You remember there’s worse to come, because we lose approximately KES 600 billion of our KES 2 trillion budget. What else does it mean when we say it can’t be accounted for? In the financial year 2014/15, we could not account for KES 450 billion shillings. That was a quarter of that year’s budget. And, as our government steals our money, you remember that they also kill us (through the police), just as they killed Thomas Odhiambo Okul, inside his gate. Or Kevin Otieno, outside his. They killed Lilian Khavele and her unborn child when they teargassed her, and she fell and got trampled on by a crowd. They also killed Geoffrey Onancha, who was shot by the police, and his daughter Sharon Imenza who died upon seeing her father’s body. You remember that they shot and killed Stephanie Moraa while she was playing on her balcony.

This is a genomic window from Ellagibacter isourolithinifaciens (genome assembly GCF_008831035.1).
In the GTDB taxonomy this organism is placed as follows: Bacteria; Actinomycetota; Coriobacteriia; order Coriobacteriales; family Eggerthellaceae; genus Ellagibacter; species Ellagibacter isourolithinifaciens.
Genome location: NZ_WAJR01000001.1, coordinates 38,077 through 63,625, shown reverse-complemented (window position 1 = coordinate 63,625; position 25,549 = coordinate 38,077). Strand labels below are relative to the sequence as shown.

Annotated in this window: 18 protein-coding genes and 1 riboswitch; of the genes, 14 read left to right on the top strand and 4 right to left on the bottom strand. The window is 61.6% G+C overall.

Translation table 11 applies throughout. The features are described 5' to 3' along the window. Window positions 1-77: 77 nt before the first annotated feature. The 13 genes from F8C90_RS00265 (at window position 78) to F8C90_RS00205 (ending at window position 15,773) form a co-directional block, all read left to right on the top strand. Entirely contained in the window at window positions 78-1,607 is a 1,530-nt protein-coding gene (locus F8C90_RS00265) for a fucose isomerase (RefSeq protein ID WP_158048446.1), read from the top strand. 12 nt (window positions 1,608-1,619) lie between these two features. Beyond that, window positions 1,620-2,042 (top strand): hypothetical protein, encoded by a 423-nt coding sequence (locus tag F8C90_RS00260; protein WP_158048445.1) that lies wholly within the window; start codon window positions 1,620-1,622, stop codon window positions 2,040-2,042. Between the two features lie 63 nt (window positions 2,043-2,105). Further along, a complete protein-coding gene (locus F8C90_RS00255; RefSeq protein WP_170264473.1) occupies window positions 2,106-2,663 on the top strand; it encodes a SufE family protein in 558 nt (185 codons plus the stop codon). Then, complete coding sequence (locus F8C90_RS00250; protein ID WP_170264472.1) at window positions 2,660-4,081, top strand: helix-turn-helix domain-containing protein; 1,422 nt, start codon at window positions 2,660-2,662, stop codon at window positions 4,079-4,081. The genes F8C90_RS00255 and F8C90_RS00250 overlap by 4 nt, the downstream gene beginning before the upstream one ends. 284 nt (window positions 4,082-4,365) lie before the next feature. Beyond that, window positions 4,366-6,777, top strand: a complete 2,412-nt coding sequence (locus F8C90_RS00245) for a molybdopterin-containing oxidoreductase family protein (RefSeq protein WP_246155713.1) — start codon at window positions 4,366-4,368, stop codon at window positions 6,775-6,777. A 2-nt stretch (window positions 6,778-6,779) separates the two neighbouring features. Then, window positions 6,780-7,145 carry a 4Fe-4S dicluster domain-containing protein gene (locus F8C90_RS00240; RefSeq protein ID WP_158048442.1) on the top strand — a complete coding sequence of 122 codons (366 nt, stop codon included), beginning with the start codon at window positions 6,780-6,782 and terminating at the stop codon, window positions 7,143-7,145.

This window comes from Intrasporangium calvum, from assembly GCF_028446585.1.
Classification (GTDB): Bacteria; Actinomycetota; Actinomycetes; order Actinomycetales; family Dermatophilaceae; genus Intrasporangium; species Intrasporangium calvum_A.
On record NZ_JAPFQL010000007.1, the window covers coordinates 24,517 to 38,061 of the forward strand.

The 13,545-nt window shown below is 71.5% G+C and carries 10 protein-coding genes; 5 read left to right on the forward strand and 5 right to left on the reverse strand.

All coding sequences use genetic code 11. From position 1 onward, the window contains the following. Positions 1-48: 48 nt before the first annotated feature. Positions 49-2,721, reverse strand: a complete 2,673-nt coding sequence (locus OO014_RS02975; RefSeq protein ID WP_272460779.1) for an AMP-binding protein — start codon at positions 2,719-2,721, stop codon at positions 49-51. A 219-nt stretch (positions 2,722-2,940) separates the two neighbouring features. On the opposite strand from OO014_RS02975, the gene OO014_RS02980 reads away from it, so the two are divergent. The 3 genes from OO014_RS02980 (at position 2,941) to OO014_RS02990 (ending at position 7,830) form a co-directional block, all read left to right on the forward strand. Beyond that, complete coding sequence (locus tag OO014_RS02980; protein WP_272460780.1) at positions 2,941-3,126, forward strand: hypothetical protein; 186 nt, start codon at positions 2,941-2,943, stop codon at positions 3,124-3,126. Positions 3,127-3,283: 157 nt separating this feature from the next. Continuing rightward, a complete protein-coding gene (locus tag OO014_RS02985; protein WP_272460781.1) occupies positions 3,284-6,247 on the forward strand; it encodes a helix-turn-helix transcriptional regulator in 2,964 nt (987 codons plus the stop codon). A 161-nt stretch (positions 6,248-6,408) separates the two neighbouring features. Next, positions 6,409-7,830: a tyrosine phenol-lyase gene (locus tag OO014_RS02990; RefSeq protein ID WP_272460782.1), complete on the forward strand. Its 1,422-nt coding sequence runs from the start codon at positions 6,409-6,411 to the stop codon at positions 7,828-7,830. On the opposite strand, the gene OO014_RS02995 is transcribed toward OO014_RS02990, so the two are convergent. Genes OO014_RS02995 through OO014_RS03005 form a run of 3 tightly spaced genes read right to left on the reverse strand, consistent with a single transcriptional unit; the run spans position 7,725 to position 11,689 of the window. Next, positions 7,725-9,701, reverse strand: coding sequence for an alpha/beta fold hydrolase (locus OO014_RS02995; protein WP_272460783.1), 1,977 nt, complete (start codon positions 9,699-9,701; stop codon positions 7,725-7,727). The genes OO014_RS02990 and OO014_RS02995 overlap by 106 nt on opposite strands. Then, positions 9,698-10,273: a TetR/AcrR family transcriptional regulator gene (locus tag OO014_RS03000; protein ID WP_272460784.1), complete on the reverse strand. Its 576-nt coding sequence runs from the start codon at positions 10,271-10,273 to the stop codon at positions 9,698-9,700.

You realize that no one is safe. Nowhere is safe. So, what happens now?